The UN Young Leaders Initiative is a flagship initiative led by the Office of the Secretary-General’s Envoy on Youth. The Young Leaders have been recognized for their leadership and contribution to a more sustainable world. They will come together as a community to support efforts to engage other young people in realizing the Sustainable Development Goals through strategic opportunities with the UN and through their existing initiatives, platforms and networks. Specifically, they will advocate publicly for the goals in ways that are relatable to young people; promote innovative ways of engaging audiences in the advocacy and realization of the goals; and contribute to a brain trust of young leaders supporting the UN and partners for key moments and initiatives related to the goals.
There are 17 Sustainable Development Goals, including no poverty; zero hunger; quality education; gender quality; affordable and clean energy; climate action; and peace, justice and strong institutions, among others.
Ahmed was invited to attend the 73rd Session of the UN General Assembly, which took place Sept. 21–27 in New York. The Young Leaders class of 2018 was officially announced on the sidelines of the High-Level General Debate during the General Assembly.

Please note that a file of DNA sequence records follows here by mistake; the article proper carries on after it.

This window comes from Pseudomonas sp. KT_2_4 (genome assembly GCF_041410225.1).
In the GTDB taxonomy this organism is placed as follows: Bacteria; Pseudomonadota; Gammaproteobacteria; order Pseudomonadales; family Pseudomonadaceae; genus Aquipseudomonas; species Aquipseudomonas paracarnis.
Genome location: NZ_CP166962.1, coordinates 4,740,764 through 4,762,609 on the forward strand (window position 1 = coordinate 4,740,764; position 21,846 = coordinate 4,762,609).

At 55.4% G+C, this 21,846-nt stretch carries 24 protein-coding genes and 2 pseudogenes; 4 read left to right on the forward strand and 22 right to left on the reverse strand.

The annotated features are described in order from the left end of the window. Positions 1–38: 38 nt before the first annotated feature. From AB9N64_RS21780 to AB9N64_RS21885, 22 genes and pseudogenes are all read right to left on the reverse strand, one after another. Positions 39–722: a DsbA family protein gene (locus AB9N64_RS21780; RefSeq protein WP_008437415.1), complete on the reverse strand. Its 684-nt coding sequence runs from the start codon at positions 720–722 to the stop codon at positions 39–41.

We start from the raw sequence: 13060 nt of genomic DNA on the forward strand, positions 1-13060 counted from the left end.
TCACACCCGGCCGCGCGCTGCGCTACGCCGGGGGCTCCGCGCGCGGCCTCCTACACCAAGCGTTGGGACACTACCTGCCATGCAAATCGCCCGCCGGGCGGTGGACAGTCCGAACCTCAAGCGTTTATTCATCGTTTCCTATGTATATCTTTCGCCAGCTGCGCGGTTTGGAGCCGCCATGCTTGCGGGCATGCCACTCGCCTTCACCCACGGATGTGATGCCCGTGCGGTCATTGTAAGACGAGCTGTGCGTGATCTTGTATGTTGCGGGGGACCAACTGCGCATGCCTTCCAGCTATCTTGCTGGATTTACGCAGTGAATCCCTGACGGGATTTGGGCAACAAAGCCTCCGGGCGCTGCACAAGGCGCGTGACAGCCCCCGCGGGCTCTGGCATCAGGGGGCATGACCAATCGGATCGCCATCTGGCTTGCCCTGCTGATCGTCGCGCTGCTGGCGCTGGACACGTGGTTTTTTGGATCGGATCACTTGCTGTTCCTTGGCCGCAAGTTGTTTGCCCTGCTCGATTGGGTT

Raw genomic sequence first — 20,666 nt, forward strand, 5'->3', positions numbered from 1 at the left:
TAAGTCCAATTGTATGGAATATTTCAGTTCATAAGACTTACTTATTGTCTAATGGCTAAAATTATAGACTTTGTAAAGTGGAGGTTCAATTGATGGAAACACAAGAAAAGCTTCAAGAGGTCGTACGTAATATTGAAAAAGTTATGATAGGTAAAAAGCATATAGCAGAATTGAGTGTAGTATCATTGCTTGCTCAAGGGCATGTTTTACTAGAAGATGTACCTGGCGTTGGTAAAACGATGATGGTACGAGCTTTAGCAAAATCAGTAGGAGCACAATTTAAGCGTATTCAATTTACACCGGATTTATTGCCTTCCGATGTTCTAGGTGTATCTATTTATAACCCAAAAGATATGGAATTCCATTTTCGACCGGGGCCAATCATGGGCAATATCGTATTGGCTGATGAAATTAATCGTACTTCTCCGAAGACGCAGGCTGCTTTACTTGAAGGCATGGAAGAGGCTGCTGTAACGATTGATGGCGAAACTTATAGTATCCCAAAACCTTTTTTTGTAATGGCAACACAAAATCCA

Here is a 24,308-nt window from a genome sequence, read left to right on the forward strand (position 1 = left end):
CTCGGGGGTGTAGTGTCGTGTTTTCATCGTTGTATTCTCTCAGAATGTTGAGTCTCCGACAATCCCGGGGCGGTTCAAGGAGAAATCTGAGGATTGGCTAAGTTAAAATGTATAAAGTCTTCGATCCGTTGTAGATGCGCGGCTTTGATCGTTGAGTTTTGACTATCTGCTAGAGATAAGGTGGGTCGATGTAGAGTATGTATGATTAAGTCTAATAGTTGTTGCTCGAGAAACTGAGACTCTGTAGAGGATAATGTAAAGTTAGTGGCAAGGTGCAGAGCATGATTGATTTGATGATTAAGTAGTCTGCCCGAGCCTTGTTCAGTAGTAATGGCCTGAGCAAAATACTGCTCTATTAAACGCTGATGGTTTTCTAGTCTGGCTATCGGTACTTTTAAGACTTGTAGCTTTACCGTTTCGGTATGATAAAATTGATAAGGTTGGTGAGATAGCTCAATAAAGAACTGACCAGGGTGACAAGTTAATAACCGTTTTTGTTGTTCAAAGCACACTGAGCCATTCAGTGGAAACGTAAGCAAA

Ahmed is part of the second class of Young Leaders chosen by the UN. This year, over 8,046 young people from 184 countries applied to the program. The selection was based on the candidates’ records of “demonstrated achievements and impact to sustainable development” as well as their “proven leadership and ability to inspire others.”
Ahmed is a junior at Wesleyan, studying anthropology and pursuing independent projects as an Allbritton Fellow and Patricelli Center Fellow. He was born in Iraq and in 2008 came to the United States as a refugee, after his family’s home in Baghdad was bombed by militia troops. While adjusting to life in the U.S., he started a personal blog to write about his journey—an experience he found “incredibly empowering.” Determined to empower others, he created Narratio to publish written work by young people around the globe. Badr leads creative storytelling workshops for youth around the country, including one with high school students in Wesleyan’s Upward Bound Math-Science program. Narratio has been recognized by the UN, We are Family Foundation, and featured on NPR and Instagram.
Please join me in congratulating Ahmed Badr!